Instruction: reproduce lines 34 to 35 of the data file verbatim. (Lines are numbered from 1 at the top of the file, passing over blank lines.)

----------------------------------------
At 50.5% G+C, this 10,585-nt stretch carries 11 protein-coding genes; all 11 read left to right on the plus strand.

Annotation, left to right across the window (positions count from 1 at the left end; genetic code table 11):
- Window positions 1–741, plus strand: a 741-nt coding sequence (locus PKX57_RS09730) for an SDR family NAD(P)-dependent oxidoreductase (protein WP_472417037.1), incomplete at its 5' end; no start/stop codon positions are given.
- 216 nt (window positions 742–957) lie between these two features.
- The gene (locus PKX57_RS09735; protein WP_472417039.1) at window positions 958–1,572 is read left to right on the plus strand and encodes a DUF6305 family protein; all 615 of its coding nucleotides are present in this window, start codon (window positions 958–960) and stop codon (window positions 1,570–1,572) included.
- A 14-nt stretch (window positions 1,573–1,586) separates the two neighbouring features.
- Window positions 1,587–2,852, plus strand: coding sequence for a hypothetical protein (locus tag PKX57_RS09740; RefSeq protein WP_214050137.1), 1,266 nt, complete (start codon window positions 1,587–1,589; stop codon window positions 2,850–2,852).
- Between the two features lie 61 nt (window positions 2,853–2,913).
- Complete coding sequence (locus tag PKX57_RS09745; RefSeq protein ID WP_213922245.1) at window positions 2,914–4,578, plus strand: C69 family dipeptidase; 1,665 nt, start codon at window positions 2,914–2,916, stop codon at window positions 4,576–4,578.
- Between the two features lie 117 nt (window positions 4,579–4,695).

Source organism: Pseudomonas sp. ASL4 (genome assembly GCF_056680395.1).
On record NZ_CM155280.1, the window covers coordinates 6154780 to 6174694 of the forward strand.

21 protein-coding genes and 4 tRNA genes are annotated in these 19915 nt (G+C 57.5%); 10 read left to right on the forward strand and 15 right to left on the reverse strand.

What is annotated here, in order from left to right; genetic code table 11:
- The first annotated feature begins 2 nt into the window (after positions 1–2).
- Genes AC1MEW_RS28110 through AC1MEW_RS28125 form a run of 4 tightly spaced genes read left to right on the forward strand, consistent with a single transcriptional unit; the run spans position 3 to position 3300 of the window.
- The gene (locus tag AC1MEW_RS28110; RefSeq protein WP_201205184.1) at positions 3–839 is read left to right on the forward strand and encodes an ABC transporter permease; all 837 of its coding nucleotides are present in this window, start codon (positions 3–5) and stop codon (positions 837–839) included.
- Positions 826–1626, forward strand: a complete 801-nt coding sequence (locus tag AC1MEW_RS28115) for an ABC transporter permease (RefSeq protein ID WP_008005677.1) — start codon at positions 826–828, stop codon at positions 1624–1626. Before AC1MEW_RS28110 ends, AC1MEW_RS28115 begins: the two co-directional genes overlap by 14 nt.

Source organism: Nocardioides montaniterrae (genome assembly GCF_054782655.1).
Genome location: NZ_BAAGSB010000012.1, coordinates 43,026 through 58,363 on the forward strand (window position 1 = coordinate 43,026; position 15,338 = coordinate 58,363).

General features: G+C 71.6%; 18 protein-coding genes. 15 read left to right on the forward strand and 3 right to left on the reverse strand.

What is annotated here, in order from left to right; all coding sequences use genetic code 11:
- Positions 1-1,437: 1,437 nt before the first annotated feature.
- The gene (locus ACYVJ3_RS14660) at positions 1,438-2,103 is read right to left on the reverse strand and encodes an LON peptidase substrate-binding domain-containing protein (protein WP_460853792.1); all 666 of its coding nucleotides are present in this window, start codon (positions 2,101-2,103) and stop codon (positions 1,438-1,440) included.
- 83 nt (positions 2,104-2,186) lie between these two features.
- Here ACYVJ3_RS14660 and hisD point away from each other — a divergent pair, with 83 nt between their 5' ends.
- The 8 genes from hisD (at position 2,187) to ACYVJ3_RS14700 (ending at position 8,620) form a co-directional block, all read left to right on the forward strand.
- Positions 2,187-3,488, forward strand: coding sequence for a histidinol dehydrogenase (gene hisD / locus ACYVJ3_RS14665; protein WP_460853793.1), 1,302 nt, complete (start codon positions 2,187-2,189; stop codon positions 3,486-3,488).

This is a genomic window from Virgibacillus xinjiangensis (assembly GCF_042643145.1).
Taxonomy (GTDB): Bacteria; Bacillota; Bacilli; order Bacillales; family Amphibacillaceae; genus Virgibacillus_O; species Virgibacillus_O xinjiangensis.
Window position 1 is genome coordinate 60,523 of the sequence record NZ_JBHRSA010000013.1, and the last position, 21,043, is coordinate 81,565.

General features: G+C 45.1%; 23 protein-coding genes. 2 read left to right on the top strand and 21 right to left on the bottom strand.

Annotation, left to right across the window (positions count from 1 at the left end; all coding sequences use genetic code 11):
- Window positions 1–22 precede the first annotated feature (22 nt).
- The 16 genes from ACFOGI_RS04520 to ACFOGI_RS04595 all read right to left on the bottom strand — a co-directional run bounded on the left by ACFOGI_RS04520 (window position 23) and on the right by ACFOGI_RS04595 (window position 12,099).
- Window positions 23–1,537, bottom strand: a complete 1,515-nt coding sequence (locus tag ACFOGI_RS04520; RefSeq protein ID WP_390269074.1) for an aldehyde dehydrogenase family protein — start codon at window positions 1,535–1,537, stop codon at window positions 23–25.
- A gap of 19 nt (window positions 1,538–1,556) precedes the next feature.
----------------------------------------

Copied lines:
- Window positions 1–22 precede the first annotated feature (22 nt).
- The 16 genes from ACFOGI_RS04520 to ACFOGI_RS04595 all read right to left on the bottom strand — a co-directional run bounded on the left by ACFOGI_RS04520 (window position 23) and on the right by ACFOGI_RS04595 (window position 12,099).